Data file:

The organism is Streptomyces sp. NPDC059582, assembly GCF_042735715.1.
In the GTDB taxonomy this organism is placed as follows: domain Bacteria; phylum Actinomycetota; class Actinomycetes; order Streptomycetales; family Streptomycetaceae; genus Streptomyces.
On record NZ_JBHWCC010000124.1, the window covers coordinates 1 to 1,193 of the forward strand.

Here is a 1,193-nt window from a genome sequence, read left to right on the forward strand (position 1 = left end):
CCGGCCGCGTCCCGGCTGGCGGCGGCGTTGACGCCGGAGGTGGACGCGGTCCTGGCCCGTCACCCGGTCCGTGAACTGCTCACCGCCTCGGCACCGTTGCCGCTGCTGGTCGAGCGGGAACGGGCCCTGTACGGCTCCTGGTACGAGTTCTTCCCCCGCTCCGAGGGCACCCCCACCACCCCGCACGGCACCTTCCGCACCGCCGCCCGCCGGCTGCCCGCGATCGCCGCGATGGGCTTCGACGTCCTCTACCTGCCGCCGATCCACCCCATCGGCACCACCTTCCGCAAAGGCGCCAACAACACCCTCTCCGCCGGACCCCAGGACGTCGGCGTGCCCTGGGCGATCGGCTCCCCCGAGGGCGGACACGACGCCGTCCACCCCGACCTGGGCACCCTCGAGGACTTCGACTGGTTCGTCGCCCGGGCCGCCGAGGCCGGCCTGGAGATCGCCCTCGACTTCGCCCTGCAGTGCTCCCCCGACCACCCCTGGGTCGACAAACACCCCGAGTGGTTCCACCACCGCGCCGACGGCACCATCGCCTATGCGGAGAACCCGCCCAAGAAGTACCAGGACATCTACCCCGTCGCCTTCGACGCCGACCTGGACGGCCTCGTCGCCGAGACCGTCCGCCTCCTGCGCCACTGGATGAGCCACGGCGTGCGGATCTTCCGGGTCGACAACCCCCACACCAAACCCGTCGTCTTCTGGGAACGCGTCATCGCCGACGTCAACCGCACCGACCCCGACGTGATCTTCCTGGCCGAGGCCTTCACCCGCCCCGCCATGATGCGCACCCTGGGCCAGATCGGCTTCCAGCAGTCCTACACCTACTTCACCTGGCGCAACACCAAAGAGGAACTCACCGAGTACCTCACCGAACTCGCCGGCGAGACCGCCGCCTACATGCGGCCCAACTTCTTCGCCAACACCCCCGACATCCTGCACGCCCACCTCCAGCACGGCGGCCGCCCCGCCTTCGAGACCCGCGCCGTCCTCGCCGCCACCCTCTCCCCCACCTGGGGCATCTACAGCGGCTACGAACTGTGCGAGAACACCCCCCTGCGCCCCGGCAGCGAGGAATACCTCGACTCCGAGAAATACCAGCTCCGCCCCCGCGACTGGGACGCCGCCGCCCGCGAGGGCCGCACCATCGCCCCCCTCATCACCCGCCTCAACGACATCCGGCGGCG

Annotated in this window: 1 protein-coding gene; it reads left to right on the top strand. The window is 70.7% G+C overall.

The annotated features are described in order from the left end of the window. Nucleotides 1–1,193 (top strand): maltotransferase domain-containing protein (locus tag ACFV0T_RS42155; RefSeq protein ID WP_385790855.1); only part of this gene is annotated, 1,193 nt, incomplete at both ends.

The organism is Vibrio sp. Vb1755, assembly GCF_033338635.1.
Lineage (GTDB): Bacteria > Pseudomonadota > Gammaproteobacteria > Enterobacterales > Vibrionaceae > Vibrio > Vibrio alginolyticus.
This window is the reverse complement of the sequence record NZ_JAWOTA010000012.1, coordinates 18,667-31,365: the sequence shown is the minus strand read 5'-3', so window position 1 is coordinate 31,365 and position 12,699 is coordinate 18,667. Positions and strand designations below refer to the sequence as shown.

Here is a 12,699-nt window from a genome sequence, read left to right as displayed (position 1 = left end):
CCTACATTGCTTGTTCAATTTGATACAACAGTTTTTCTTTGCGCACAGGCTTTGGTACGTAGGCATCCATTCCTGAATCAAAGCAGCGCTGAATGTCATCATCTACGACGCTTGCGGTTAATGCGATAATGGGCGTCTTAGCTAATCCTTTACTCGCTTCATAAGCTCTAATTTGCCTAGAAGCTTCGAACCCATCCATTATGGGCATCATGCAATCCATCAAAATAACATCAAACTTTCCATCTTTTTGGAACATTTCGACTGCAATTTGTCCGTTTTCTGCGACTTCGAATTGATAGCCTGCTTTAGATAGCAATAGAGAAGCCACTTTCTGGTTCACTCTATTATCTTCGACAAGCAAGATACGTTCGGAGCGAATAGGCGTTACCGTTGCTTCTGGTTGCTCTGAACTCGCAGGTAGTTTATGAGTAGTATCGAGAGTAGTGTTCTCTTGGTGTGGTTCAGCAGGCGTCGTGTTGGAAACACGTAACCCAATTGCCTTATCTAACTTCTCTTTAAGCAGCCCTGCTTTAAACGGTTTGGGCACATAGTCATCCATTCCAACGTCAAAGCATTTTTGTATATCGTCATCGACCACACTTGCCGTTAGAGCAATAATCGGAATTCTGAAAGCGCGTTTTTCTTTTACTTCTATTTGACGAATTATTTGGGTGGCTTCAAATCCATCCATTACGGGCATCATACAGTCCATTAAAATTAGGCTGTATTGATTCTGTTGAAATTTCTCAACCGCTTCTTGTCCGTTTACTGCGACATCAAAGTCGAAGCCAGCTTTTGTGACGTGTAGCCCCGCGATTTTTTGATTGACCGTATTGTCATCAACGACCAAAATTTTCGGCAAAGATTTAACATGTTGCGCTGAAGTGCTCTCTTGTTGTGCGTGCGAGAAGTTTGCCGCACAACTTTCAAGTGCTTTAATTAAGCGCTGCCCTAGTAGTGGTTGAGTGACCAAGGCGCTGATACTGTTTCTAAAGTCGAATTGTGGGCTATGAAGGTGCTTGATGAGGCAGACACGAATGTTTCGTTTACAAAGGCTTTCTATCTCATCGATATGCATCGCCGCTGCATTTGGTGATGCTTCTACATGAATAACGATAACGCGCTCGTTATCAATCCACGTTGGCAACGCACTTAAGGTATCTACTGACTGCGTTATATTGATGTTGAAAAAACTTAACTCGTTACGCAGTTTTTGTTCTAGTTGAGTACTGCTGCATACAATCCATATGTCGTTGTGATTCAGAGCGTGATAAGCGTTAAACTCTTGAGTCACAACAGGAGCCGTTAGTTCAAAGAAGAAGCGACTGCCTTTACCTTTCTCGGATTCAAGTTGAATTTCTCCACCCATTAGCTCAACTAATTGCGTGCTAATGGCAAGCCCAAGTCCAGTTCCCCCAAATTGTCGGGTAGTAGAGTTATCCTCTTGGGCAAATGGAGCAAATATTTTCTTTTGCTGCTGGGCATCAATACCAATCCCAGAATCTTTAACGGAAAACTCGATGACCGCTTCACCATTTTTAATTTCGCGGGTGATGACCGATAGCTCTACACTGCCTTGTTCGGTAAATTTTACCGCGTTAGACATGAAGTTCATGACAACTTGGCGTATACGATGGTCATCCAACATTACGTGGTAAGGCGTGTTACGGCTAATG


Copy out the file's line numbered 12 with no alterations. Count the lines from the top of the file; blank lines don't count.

CCTACATTGCTTGTTCAATTTGATACAACAGTTTTTCTTTGCGCACAGGCTTTGGTACGTAGGCATCCATTCCTGAATCAAAGCAGCGCTGAATGTCATCATCTACGACGCTTGCGGTTAATGCGATAATGGGCGTCTTAGCTAATCCTTTACTCGCTTCATAAGCTCTAATTTGCCTAGAAGCTTCGAACCCATCCATTATGGGCATCATGCAATCCATCAAAATAACATCAAACTTTCCATCTTTTTGGAACATTTCGACTGCAATTTGTCCGTTTTCTGCGACTTCGAATTGATAGCCTGCTTTAGATAGCAATAGAGAAGCCACTTTCTGGTTCACTCTATTATCTTCGACAAGCAAGATACGTTCGGAGCGAATAGGCGTTACCGTTGCTTCTGGTTGCTCTGAACTCGCAGGTAGTTTATGAGTAGTATCGAGAGTAGTGTTCTCTTGGTGTGGTTCAGCAGGCGTCGTGTTGGAAACACGTAACCCAATTGCCTTATCTAACTTCTCTTTAAGCAGCCCTGCTTTAAACGGTTTGGGCACATAGTCATCCATTCCAACGTCAAAGCATTTTTGTATATCGTCATCGACCACACTTGCCGTTAGAGCAATAATCGGAATTCTGAAAGCGCGTTTTTCTTTTACTTCTATTTGACGAATTATTTGGGTGGCTTCAAATCCATCCATTACGGGCATCATACAGTCCATTAAAATTAGGCTGTATTGATTCTGTTGAAATTTCTCAACCGCTTCTTGTCCGTTTACTGCGACATCAAAGTCGAAGCCAGCTTTTGTGACGTGTAGCCCCGCGATTTTTTGATTGACCGTATTGTCATCAACGACCAAAATTTTCGGCAAAGATTTAACATGTTGCGCTGAAGTGCTCTCTTGTTGTGCGTGCGAGAAGTTTGCCGCACAACTTTCAAGTGCTTTAATTAAGCGCTGCCCTAGTAGTGGTTGAGTGACCAAGGCGCTGATACTGTTTCTAAAGTCGAATTGTGGGCTATGAAGGTGCTTGATGAGGCAGACACGAATGTTTCGTTTACAAAGGCTTTCTATCTCATCGATATGCATCGCCGCTGCATTTGGTGATGCTTCTACATGAATAACGATAACGCGCTCGTTATCAATCCACGTTGGCAACGCACTTAAGGTATCTACTGACTGCGTTATATTGATGTTGAAAAAACTTAACTCGTTACGCAGTTTTTGTTCTAGTTGAGTACTGCTGCATACAATCCATATGTCGTTGTGATTCAGAGCGTGATAAGCGTTAAACTCTTGAGTCACAACAGGAGCCGTTAGTTCAAAGAAGAAGCGACTGCCTTTACCTTTCTCGGATTCAAGTTGAATTTCTCCACCCATTAGCTCAACTAATTGCGTGCTAATGGCAAGCCCAAGTCCAGTTCCCCCAAATTGTCGGGTAGTAGAGTTATCCTCTTGGGCAAATGGAGCAAATATTTTCTTTTGCTGCTGGGCATCAATACCAATCCCAGAATCTTTAACGGAAAACTCGATGACCGCTTCACCATTTTTAATTTCGCGGGTGATGACCGATAGCTCTACACTGCCTTGTTCGGTAAATTTTACCGCGTTAGACATGAAGTTCATGACAACTTGGCGTATACGATGGTCATCCAACATTACGTGGTAAGGCGTGTTACGGCTAATG